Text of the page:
Follow the Suffrage Wagon for news and views of the suffrage movement.

If Barbara Blaisdell plays Susan B. Anthony for 23 years, when does she BECOME Susan?

Susan B. Anthony todayIt’s amazing that one person, Barbara Blaisdell, has been delighting fans of Susan B. Anthony for the past 23 years by showing up at events and special occasions in the Rochester, New York area, as well as other venues around the state and nation. She’s spoken on numerous occasions to groups large and small, presented convention keynotes,  and has been a special guest at luncheons and teas where guests have found her portrayal of Anthony intriguing. I love the fact that Blaisdell even had a starring role in a staging of Susan B. Anthony’s trial speech at the Ontario County courthouse not far from Rochester, NY years ago. June 19th is this coming week, folks, and there’s still time to give Susan’s trial speech observance some recognition with a party and spread the fun around.

“My outfit is historically accurate,” Barbara Blaisdell says, and she describes it as a “re-creation of Anthony’s dress displayed in the Museum/House. I also wear a hat, red shawl and carry an alligator bag to stay in character throughout the portrayal and engage in questions and answers whenever appropriate. Bringing the story of the country’s (the world’s) most legendary civil rights and women’s rights leader to so many people has been and continues to be my passion.”

Visit the Susan B. Anthony Museum & House in Rochester, NY and you may meet Susan B. Anthony aka Barbara Blaisdell during tours or special events. These are occasions when Blaisdell takes her role seriously as Susan herself would have responded to certain questions and comments. It’s surprising that some still have the impression of Susan having been grumpy and blunt. “Many people don’t know that Susan B. Anthony had a sense of humor. She wasn’t a gruff old bat, and many people don’t know that she liked to cook, garden, invite people over for a meal and visit. She loved children, and in my mind was an amazing person. Susan B. Anthony sacrificed her own personal life so she could fight the good fight.”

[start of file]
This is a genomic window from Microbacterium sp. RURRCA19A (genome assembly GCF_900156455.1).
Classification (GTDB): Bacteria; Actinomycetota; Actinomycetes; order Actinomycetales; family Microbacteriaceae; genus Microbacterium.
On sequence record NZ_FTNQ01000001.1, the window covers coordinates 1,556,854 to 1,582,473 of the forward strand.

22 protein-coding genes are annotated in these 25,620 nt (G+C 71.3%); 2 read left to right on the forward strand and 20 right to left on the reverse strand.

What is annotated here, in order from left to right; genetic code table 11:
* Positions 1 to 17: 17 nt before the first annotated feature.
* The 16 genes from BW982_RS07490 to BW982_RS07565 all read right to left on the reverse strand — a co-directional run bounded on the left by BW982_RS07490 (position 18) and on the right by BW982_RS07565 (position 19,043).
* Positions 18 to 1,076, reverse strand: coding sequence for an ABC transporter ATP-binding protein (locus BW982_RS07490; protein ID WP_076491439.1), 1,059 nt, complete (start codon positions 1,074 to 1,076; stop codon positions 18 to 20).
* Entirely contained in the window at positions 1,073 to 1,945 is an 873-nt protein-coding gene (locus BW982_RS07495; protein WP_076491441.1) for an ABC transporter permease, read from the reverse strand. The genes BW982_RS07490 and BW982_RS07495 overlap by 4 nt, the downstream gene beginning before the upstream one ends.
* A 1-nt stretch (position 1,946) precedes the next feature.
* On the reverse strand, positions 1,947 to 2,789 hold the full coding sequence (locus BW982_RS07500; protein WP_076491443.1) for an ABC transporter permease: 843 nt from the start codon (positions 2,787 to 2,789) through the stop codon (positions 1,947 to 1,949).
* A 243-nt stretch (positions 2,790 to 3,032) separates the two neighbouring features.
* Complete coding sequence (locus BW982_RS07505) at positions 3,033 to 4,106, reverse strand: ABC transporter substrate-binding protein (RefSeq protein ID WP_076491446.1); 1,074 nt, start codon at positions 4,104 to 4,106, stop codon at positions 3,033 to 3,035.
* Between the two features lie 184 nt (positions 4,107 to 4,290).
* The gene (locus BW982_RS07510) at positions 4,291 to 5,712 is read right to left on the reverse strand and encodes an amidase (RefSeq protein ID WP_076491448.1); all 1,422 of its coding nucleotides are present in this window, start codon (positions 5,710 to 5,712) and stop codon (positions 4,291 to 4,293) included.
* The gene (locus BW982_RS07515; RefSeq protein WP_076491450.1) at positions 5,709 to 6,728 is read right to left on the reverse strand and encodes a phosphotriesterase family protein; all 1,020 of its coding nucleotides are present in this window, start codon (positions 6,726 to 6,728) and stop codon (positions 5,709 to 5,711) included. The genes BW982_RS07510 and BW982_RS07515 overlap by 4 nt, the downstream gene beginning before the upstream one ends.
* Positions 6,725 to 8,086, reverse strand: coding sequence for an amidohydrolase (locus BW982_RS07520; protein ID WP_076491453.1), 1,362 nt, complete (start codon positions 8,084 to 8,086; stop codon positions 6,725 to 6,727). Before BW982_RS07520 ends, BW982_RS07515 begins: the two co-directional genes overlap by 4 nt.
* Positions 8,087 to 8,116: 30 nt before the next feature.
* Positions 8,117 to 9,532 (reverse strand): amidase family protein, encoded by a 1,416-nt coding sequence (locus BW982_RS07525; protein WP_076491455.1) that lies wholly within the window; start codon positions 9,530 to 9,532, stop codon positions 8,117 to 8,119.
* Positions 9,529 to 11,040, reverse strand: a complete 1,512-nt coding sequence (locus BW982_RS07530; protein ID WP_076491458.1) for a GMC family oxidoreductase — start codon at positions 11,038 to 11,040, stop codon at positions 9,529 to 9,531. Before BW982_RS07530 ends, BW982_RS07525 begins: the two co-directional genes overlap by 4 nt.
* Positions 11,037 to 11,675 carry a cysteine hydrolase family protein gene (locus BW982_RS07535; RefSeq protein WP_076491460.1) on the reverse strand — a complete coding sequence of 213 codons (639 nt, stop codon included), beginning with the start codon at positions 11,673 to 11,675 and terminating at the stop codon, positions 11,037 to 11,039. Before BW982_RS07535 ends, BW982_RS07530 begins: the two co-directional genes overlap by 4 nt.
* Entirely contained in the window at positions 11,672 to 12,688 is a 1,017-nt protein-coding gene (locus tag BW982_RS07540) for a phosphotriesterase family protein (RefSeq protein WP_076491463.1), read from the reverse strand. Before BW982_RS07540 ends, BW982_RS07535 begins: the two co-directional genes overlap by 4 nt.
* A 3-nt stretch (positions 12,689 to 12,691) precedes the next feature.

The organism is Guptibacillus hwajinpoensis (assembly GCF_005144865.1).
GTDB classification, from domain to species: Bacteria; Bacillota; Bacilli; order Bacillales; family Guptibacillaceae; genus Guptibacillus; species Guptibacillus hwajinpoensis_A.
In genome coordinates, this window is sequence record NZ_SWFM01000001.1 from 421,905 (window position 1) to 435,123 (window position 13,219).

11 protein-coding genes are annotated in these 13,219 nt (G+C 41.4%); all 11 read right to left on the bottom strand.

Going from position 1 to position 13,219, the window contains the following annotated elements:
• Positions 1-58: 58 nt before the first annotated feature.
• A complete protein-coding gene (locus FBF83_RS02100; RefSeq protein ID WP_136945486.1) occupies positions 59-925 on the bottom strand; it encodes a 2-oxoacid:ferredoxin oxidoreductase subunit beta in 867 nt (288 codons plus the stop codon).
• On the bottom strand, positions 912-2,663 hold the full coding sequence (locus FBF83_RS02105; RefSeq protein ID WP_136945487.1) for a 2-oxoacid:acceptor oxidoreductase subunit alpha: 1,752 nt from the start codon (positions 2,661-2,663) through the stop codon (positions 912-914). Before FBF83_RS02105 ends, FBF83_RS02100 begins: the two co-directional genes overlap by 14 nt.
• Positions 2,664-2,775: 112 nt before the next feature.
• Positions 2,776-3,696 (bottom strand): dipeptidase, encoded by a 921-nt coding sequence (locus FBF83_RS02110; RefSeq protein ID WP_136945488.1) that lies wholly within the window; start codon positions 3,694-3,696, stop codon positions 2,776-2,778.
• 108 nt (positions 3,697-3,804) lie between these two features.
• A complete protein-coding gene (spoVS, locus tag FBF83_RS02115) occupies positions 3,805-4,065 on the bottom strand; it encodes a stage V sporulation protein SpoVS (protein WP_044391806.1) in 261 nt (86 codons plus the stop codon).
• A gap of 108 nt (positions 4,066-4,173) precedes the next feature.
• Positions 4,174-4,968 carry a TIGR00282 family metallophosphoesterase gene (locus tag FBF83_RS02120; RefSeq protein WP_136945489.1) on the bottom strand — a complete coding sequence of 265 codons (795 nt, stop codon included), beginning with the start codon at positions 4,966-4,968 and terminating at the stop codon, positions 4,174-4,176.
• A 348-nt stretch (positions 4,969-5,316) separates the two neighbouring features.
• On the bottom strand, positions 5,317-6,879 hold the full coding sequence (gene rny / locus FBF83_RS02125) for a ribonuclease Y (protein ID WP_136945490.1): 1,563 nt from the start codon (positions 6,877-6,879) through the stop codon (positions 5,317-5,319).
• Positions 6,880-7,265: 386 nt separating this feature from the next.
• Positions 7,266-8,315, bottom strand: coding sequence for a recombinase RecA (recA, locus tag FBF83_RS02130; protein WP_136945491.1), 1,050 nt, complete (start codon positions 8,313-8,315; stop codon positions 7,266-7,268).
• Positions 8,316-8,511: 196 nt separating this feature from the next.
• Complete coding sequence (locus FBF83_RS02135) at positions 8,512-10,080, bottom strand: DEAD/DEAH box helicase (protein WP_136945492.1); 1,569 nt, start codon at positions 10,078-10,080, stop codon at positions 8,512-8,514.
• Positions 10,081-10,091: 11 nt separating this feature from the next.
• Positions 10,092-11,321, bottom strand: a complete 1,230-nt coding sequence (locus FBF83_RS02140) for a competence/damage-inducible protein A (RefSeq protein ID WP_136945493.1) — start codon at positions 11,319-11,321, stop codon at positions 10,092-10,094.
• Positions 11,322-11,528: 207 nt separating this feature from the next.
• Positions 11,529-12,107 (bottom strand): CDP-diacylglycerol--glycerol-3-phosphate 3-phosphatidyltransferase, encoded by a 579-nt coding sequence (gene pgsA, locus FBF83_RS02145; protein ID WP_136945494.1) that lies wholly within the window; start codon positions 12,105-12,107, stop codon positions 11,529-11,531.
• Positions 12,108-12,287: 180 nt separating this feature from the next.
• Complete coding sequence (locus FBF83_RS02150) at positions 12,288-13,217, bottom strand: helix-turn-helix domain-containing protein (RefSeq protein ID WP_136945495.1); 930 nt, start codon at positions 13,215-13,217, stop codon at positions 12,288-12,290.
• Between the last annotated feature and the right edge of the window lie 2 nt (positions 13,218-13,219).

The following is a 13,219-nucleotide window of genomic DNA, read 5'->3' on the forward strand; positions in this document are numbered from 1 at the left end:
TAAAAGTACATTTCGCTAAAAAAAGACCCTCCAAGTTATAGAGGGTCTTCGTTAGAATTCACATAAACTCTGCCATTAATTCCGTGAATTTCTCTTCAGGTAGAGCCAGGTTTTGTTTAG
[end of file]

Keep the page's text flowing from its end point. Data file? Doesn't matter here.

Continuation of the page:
Follow the Suffrage Wagon for news and views of the suffrage movement.

 

Loving dress ups and reminder about June 19th

Do you love dress ups like I do? Suffrage blogger Antonia Petrash spent an afternoon at a vintage clothes shop on Long Island and blogged about the experience. I dressed in my grandmother Edna’s dresses at about age ten. Here’s what I wrote about the experience: “Bonded from wearing Grandmother Edna Kearns’ dresses.”Grand Rapids centennial suffrage edition

In recent news items: The Grand Rapids Press recently featured a centennial edition in honor of an edition of the paper dedicated to the topic 100 years ago. Edna Kearns was one such suffrage editor for the Brooklyn Daily Eagle, so it’s noteworthy that newspaper publishers back then recognized how increased circulation could result from covering topics of interest such as Votes for Women and the hard work of tens of thousands of suffragists. Update on the controversy associated with the creation of a national women’s history museum.

Over four years ago at the launching of Suffrage Wagon News Channel, suffrage news and events generally were anniversary related. Now, the topic is hot year round. Well, “suffrage” is yet to become a household word, but we’re making progress.

Do you have a special event for June scheduled in your active calendar? How about a party on or about June 19th to honor suffragist Susan B. Anthony’s trial for illegal voting. Put together a program for your party with little effort. Just consult the trial record and hand out a script to your friends.  Watch a new video for inspiration. 

Suffrage history has been ignored for so many decades, it’s fascinating to see the movement finally entering the national spotlight, even if in an uneven fashion. It’s likely to continue this way as the 2016 presidential election approaches when it seems likely that a woman will run for the nation’s highest elected position. The marginality of the subject matter could shift dramatically in January 2015 with the release of the major motion picture, “Suffragette,” now in production in the UK. Stay tuned for updates.

Follow Suffrage Wagon News Channel for news and views of the suffrage movement. Celebrate women’s freedom to vote. If you’re feeling feisty and restless when standing on the strong shoulders of those who have come before us, touch into LetsRockTheCradle.com